Republican presidential candidate Nikki Haley hugs her husband, Michael Haley, following a deployment ceremony for his unit of the South Carolina Army National Guard in Charleston on June 17, 2023.
CNN  — 

Republican presidential candidate Nikki Haley said Saturday that while it was difficult having her husband deploy to Africa with the South Carolina Army National Guard, the assignment represents a “moment of pride” for the state and the country.

The official deployment ceremony for the brigade that includes Michael Haley took place Saturday afternoon at The Citadel military college in Charleston. The brigade is deploying to Africa in support of the United States Africa Command.

A person familiar with the deployment details told CNN that Michael Haley will likely remain deployed through the spring of 2024, which overlaps with much of the Republican primary nominating calendar. This will be his second active-duty deployment overseas – he previously served in Afghanistan as part of the South Carolina Army National Guard in 2013 when his wife was serving as the state’s governor.

“Father’s Day is different this year,” Nikki Haley told reporters after the ceremony, which she attended with other family members.

The former US ambassador to the United Nations said that she and her husband would “continue to stay in touch as best as we can” over the coming year and that she knew he would be supporting her presidential ambitions from afar.

“He’s my rock. He always has been. But I’ve been his as well. We have both lived a life of service. And so when he goes off to deploy, my support is completely with him. If I happen to be running for president, his support is completely with me. Two things can be true at the same time,” she said.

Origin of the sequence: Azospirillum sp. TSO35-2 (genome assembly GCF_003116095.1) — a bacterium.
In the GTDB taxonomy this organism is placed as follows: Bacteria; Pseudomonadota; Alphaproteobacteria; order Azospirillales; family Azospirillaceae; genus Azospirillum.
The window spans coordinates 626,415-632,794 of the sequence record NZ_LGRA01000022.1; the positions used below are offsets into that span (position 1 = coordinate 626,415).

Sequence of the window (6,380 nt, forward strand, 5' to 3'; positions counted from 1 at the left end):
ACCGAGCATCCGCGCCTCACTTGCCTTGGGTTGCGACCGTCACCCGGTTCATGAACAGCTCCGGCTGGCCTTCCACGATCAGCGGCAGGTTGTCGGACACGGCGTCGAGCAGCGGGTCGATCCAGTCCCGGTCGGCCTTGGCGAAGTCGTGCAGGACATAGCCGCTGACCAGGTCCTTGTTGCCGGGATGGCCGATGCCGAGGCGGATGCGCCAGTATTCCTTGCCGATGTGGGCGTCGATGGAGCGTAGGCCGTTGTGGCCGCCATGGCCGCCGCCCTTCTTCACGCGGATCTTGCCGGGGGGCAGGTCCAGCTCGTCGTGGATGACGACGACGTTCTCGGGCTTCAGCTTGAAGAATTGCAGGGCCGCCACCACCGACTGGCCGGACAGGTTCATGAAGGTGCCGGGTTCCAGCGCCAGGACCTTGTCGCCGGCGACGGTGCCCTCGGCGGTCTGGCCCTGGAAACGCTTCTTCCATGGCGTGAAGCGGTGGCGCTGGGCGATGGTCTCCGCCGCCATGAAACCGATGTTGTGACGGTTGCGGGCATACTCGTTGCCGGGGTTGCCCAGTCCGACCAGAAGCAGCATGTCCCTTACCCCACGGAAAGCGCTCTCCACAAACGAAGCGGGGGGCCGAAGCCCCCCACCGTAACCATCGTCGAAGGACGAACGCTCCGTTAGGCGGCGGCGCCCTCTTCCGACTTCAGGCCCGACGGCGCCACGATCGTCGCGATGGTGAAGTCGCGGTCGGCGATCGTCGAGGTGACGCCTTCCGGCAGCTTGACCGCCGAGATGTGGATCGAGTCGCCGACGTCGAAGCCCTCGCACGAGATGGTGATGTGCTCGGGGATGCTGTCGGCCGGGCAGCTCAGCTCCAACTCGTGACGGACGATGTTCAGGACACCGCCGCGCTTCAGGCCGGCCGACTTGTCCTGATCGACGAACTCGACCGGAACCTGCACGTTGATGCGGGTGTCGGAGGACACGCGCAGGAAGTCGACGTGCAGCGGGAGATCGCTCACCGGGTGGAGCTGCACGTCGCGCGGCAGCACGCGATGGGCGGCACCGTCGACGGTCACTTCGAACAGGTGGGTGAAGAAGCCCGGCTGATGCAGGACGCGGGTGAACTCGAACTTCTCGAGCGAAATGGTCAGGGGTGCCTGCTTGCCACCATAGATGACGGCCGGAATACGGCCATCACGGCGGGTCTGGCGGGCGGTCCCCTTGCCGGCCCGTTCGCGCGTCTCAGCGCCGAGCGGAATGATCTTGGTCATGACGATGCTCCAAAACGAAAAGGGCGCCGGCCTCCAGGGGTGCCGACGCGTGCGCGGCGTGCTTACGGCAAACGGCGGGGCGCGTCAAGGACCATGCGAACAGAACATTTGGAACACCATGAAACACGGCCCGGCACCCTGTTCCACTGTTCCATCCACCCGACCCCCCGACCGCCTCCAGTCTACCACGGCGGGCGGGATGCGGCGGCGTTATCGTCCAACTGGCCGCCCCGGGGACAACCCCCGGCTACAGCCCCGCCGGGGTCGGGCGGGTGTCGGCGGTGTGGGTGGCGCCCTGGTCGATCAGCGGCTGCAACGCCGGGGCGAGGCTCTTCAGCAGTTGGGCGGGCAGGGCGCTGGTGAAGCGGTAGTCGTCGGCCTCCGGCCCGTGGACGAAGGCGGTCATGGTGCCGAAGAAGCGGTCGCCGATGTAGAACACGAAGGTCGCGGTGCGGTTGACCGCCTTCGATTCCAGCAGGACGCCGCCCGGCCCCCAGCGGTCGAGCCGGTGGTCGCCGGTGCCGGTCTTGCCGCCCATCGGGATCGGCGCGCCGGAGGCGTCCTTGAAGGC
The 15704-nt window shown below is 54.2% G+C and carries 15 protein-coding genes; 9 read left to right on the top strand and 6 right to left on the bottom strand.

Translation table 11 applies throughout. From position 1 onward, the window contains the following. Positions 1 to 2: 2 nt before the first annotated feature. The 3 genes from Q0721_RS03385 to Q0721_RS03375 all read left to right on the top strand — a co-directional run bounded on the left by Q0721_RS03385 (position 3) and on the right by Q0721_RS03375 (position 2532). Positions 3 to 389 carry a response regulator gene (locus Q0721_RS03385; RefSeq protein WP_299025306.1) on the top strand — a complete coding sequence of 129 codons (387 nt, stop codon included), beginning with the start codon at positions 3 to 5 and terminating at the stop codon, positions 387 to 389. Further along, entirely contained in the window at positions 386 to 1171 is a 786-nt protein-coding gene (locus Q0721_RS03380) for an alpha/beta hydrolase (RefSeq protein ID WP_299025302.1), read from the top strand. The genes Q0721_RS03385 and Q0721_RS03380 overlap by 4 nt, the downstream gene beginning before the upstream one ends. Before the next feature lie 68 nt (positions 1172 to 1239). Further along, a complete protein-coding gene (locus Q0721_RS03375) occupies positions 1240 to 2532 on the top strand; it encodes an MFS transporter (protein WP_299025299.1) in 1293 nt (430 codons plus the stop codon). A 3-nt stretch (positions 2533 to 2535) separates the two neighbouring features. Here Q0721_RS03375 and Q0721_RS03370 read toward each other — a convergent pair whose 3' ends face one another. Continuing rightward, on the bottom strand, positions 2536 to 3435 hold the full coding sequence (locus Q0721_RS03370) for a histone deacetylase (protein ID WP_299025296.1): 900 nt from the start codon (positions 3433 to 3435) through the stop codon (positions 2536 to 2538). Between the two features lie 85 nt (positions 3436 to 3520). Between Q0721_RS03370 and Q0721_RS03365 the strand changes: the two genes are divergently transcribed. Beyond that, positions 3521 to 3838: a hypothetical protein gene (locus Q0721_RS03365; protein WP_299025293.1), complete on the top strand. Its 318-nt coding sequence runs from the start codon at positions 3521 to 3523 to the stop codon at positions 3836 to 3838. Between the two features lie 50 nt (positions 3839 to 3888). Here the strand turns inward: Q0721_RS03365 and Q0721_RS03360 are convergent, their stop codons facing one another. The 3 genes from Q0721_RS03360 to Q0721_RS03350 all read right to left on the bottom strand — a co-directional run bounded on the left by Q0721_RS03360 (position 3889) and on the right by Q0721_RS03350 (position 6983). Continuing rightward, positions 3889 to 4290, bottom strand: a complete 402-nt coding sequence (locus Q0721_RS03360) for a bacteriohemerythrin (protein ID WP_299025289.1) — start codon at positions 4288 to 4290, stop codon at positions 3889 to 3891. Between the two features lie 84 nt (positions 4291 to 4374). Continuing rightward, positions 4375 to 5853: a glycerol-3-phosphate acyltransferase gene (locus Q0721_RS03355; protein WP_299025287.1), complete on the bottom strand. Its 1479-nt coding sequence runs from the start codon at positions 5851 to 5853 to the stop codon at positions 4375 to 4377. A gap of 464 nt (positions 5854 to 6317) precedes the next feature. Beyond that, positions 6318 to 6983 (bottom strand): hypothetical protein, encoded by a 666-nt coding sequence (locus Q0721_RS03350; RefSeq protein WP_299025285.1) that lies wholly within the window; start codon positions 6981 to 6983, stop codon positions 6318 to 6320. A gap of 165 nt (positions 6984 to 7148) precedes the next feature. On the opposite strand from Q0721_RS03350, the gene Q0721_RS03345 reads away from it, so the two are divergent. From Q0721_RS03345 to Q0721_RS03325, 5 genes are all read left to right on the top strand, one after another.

The Haleys walk following the deployment ceremony in Charleston, South Carolina, on June 17, 2023.

“I’m just one of many military spouses that are watching their loved ones leave today. And we feel an amazing sense of pride. We feel an amazing sense of service. And we may feel an amazing sense of sadness,” the former governor added. “But at the same time, we could not be happier to see them going and doing what they, in their blood, are meant to do.”

Nikki Haley earlier this week referenced her husband’s upcoming deployment when she offered a rare rebuke of former President Donald Trump over his federal indictment for his alleged mishandling of classified documents. Trump was arraigned this week in a Miami federal court and pleaded not guilty to 37 charges, including 31 counts of willful retention of national defense information.

“My husband is about to deploy this weekend. This puts all of our military men and women in danger if you are going to talk about what our military is capable of or how we would go about invading or doing something with one of our enemies,” Nikki Haley said on Fox News.

She said that if the charges against Trump were true, then “Trump was incredibly reckless with our national security.” Her comments represented a sharp departure from the statement she had put out prior to the indictment being unsealed in which she characterized the move against Trump as “prosecutorial overreach” and “vendetta politics,” echoing the argument made by the former president as he attacks the justice system and denies any wrongdoing.

But the former UN ambassador said this week she would be inclined to pardon Trump if she were elected president because, she argued, “the issue is less about guilt and more about what’s good for the country.” She criticized the Department of Justice, arguing it had “handled this whole thing terribly.”

When a reporter on Saturday tried asking Nikki Haley about her comments on potentially pardoning Trump, she said, “I’m not going to talk about Trump today.”

Michael Haley has not been traveling with his wife as she campaigns in early nominating states such as Iowa and New Hampshire, but he was present at her CNN town hall in Iowa earlier this month, a day after the couple attended Republican Sen. Joni Ernst’s “Roast and Ride” fundraiser in Des Moines.

The latter event was one of the campaign season’s first “cattle calls” – gatherings of large crowds of Republicans in states that vote early on the primary calendar – and was attended by almost all the 2024 GOP candidates, with Trump a notable absentee.

This story and headline have been updated with additional information.